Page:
By Breeda Bennett-Jones
This past summer, catastrophic winds and heavy rainfall shook communities around the country.
In 2005, the College community was there for displaced Tulane University students affected by Hurricane Katrina. In 2010, the College was there for the survivors of the Haiti earthquake with Here For Haiti. In 2012, the College was there for students, families and those impacted by Hurricane Sandy with Here For Home. In 2017, the College is ready to aid communities damaged by natural disasters, once more, with its campaign Here For Home, Always.
Each year, the United States, in particular the Gulf Coast, braces itself for three harrowing months of strong hurricane potential.
This past summer, three Category 5 storms battered areas including Texas, Florida and Puerto Rico, leaving thousands without a home, food and water.
As communities across the country began to mobilize support for the victims of Hurricanes Harvey, Irma and Maria, the College regenerated its own initiative with Here For Home, Always.
The Division of Student Affairs, Student Government and the Center for Community Engaged Learning and Research, banded together to devise a plan.
As Houston flooded, the Steering Committee gathered in the office of Angela Chong, the vice president of Student Affairs. While Floridians evacuated, they laid out possibilities. As Puerto Rico went dark, they scribbled plans on a whiteboard hanging on the wall, according to Chong.
“We knew that we wanted to do something timely and sustainable,” Chong said. “At this very early stage, the best way that we could help was by raising money.”
The sustained initiative involves a four-step system, beginning with fundraising that started on Sept. 27.
Volunteers set up tables outside of the Brower Student Center hoping to attract students, while tables outside of the 1855 Room were intended to wheel in faculty and staff.
According to Chong, future steps include food and supply drives, potential outreach trips and exploring housing for displaced students.
The College’s dining services also contributed to the efforts with a similar event for fundraising initiatives in Eickhoff Hall and the 1855 Room. Dining services hoped to encourage students to donate to those affected by the hurricanes.
Chris Blakeley, executive president of SG and a junior civil engineering major, said SG has been involved in all the conversation surrounding Here For Home, Always.
As well as designing flyers, a logo and providing student feedback, Blakeley sits on the Steering Committee.
“We wanted to make sure whatever direction we went we would be able to help as many people as possible,” Blakeley said.
The College has continued its efforts with finding charities to donate to. Michael Nordquist, executive director for the Center of Community Engaged Learning and Research, focused on charities that coincided with the College’s beliefs.
“We wanted something that exemplifies TCNJ’s character and values,” Nordquist said.
The steering committee chose to donate its proceeds to the St. Bernard Project and United For Puerto Rico.
According to Chong, the St. Bernard Project is a non-profit natural disaster relief organization focused on long-term relief.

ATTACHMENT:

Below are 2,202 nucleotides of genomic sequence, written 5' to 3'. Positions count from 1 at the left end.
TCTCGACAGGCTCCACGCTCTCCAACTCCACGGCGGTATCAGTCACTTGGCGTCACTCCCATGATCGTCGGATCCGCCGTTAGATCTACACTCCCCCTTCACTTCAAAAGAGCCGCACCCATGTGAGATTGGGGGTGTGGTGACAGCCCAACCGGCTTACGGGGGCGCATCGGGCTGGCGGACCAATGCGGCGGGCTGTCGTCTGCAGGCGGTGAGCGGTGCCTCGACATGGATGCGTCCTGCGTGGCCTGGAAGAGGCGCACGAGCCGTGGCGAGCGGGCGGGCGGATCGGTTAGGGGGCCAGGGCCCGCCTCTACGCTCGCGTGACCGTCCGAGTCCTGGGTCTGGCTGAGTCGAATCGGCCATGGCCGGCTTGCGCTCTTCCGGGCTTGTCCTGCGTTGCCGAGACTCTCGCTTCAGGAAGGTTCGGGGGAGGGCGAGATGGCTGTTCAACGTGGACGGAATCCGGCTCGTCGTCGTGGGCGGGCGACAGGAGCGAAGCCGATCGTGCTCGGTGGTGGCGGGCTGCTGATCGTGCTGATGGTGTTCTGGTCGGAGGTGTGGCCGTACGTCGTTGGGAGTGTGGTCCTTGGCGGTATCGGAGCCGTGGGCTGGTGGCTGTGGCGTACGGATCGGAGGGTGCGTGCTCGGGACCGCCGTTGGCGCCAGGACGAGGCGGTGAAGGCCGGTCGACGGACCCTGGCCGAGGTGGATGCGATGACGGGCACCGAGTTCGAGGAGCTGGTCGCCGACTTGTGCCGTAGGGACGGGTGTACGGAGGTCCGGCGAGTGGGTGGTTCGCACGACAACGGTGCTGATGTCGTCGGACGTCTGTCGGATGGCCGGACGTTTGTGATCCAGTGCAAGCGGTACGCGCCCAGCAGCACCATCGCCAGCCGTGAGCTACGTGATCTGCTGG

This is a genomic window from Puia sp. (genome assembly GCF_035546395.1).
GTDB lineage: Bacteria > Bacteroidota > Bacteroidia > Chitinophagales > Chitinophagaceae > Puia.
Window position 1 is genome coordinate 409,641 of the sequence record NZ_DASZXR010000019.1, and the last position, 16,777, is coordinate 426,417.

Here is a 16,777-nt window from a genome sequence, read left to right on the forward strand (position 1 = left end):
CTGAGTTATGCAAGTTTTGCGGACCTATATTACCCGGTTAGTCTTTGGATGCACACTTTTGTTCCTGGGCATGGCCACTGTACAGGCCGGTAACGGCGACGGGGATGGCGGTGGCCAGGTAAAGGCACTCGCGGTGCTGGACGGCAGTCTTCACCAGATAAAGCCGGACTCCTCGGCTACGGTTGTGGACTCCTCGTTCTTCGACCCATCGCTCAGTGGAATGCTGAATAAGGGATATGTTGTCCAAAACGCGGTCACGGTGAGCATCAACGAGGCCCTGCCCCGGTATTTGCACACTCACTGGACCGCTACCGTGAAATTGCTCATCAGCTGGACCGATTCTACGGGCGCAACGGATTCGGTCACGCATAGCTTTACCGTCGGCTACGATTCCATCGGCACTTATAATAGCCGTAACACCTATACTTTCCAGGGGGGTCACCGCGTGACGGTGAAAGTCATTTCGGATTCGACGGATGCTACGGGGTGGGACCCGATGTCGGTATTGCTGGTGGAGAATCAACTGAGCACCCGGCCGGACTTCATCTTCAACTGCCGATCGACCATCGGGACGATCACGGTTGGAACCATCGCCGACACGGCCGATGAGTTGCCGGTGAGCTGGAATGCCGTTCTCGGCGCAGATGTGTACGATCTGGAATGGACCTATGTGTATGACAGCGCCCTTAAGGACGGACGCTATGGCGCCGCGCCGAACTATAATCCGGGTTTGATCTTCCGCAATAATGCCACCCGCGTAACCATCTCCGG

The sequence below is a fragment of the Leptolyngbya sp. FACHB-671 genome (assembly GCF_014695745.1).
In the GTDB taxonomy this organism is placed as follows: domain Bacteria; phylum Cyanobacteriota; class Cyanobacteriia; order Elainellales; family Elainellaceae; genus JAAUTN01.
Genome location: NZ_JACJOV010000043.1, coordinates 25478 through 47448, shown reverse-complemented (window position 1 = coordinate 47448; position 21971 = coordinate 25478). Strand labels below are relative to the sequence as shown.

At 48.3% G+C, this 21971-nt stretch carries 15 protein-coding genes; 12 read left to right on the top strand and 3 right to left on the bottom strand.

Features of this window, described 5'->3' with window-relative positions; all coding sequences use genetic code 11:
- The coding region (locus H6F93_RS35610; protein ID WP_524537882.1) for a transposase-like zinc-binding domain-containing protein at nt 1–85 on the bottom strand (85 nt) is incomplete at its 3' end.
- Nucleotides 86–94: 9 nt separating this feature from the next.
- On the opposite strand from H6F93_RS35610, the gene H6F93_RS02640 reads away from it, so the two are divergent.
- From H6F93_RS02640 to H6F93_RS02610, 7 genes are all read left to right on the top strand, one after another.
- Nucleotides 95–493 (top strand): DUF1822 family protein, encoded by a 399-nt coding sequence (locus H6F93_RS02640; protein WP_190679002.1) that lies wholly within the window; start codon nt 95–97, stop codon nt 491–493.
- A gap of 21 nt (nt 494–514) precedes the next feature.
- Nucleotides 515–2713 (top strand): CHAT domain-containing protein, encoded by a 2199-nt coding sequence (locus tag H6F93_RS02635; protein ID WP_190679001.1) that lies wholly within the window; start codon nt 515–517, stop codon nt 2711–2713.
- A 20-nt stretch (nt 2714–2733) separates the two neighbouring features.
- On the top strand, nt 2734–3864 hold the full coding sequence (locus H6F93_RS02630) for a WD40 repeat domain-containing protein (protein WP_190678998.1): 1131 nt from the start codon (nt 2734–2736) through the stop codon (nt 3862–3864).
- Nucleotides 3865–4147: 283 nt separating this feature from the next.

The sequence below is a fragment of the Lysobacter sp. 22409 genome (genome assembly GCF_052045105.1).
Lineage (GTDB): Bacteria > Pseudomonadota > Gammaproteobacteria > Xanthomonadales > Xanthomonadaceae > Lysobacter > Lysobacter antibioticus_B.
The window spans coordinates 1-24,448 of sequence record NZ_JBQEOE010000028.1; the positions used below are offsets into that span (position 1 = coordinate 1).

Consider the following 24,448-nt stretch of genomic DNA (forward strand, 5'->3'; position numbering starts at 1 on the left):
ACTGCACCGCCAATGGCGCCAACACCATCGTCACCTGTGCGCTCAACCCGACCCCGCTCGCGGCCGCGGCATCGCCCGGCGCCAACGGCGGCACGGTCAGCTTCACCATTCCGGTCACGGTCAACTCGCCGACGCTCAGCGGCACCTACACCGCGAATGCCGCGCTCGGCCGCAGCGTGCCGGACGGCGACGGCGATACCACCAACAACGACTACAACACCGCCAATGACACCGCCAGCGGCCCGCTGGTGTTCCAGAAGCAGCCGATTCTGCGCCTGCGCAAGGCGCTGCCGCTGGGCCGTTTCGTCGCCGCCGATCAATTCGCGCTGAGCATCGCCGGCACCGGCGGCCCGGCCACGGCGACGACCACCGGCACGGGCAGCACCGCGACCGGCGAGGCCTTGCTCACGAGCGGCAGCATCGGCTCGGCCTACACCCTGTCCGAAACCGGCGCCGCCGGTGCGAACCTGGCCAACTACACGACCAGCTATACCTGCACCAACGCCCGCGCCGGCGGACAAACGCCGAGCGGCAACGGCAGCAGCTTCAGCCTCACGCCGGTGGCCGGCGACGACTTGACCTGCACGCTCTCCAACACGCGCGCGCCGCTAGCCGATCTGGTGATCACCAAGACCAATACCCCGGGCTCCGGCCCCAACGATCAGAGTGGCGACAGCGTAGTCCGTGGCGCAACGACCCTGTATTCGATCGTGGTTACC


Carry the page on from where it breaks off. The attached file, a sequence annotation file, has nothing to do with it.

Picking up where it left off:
The St. Bernard Project has a long history with the College, as Bonner Scholars have worked directly with the non-profit organization in providing relief for those affected by Hurricane Katrina.
Bonner Scholars have continued to work directly with representatives in New Orleans for the past several years.
The St. Bernard project works extensively in different areas of the continental United States, but does not extend support to Puerto Rico.
United For Puerto Rico, Chong said, was a good choice for dispersing funds raised by students, faculty, alumni and parents.
The website says the organization, established by the Puerto Rico’s first lady Beatriz Rosello, gathers donations from civilians and private sectors, including Microsoft, Coca-Cola and JetBlue.
In 2012, the College lent a hand to the victims of Hurricane Sandy. According to Chong, faculty and staff headed to the Jersey Shore to help restore its beaches.
“There’s such a connection between our students and the New Jersey shore,” Chong said. “You’re either from there, or you vacation there at some point.”
The College remains active in its hurricane relief efforts. Every January, first-year Bonner Scholars drive to New Orleans to work on rebuilding efforts with the St. Bernard Project.
Alumna Brittany Aydelotte (‘09), a research and initiatives program manager at the Center For Engaged Learning, has stayed in contact with many of the homeowners that she has helped.
A small orange folder in her office contains Christmas cards and pictures of families with emails, phone numbers and addresses jotted on the back. Group photos of smiling Bonner Scholars clad in sneakers, college sweatshirts and safety vests are clipped to her bookshelf.
Fifteen trips, 380 students, 11,400 hours and 31 homes later, Aydelotte said the experience is still just as transformative.
Aydelotte described her experience rebuilding homes in New Orleans as grounding, inspiring and gratifying.
“If you’re eating in a restaurant and you’re covered in drywall, everyone will thank you. These are people, not just houses,” she said.
Despite being hundreds of miles from the affected areas, Chong emphasized that students can, and should, help.
“We’re still here for home. Home just looks a little bit different,” Chong said.